The VIX pin action is really surprising to me.  On Friday’s 700+ point down day in the Dow, the VIX’s performance was remarkedly docile.  That suggests that investors are not as alarmed as stocks would indicate.  This could possibly be explained by either the Robinhood day traders remaining active in options markets or the FAANG stocks accounting for a disproportionate share of Friday’s price decline.  Whatever the reason, this is something to watch as hint for Market direction.




    News on Stocks in Our Portfolios
AT&T (NYSE:T) declares $0.52/share quarterly dividend, in line with previous.


   This Week’s Data



            May UK consumer credit fell L4.59 billion versus estimates of -L2.5 billion.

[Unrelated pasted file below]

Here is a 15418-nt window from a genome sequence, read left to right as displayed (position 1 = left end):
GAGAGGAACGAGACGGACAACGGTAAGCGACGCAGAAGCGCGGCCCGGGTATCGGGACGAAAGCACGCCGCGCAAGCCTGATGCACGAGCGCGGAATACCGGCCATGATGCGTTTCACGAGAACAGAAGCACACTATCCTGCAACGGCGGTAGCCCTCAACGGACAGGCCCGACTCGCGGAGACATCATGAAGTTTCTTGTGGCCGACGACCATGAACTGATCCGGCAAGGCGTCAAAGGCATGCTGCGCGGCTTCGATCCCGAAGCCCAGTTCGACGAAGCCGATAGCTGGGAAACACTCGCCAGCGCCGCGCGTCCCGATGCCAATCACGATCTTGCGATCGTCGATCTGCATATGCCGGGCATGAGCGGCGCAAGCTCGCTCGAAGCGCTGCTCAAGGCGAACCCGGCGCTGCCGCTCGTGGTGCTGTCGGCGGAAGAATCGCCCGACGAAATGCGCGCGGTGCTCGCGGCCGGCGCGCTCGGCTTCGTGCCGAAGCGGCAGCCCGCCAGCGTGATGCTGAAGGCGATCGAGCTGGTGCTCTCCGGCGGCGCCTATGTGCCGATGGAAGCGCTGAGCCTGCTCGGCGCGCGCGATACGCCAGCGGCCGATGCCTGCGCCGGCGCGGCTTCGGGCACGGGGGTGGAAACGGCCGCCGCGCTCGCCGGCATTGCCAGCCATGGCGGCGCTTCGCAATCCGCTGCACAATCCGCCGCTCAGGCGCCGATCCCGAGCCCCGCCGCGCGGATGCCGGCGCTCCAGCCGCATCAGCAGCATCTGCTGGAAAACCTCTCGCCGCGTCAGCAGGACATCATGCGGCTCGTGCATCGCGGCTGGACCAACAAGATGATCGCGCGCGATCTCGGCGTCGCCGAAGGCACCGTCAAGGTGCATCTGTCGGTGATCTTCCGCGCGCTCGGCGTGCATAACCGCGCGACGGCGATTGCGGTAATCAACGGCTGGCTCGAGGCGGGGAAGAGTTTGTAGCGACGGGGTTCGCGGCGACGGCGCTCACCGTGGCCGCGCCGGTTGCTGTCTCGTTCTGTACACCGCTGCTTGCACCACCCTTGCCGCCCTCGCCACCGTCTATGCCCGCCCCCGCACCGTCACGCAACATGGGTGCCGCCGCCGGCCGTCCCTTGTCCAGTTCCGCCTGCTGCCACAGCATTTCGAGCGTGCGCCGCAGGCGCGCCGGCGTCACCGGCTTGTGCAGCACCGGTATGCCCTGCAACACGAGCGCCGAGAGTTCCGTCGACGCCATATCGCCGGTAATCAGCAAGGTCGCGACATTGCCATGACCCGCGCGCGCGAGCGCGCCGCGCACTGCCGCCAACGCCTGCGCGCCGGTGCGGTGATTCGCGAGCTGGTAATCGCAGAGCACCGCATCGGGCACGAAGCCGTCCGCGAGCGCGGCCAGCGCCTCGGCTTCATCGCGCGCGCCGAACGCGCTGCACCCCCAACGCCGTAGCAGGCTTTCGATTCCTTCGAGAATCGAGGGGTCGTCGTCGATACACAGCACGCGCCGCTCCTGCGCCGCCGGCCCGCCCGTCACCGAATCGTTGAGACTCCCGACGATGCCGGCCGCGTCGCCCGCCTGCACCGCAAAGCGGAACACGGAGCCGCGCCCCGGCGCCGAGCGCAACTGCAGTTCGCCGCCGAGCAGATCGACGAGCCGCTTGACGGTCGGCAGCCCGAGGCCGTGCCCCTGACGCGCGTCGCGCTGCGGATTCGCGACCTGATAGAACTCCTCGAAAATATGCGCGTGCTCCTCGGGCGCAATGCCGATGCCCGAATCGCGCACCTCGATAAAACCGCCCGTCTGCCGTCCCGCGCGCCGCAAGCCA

June EU economic sentiment was reported at 75.7 versus forecasts of 80.0; consumer confidence was 14.7, in line; industrial sentiment was -21.7 versus -20.0; servicers sentiment was -35.6 versus -20.0.

            June German inflation was 0.7% versus expectations of 0.4%.


            Global trade recovery could be impacted by numerous disputes.

            Update on the oil market.

What I am reading today

            I hate it when this happens.

            The Kennedy assassination. Part 2

Visit Investing for Survival’s website (http://investingforsurvival.com/home) to learn more about our Investment Strategy, Prices Disciplines and Subscriber Service.

Saturday, June 27, 2020

The Closing Bell


Statistical Summary

   Current Economic Forecast
2019 estimates (revised)

Real Growth in Gross Domestic Product                          1.5-2.5%
                        Inflation                                                                          +1.5-2%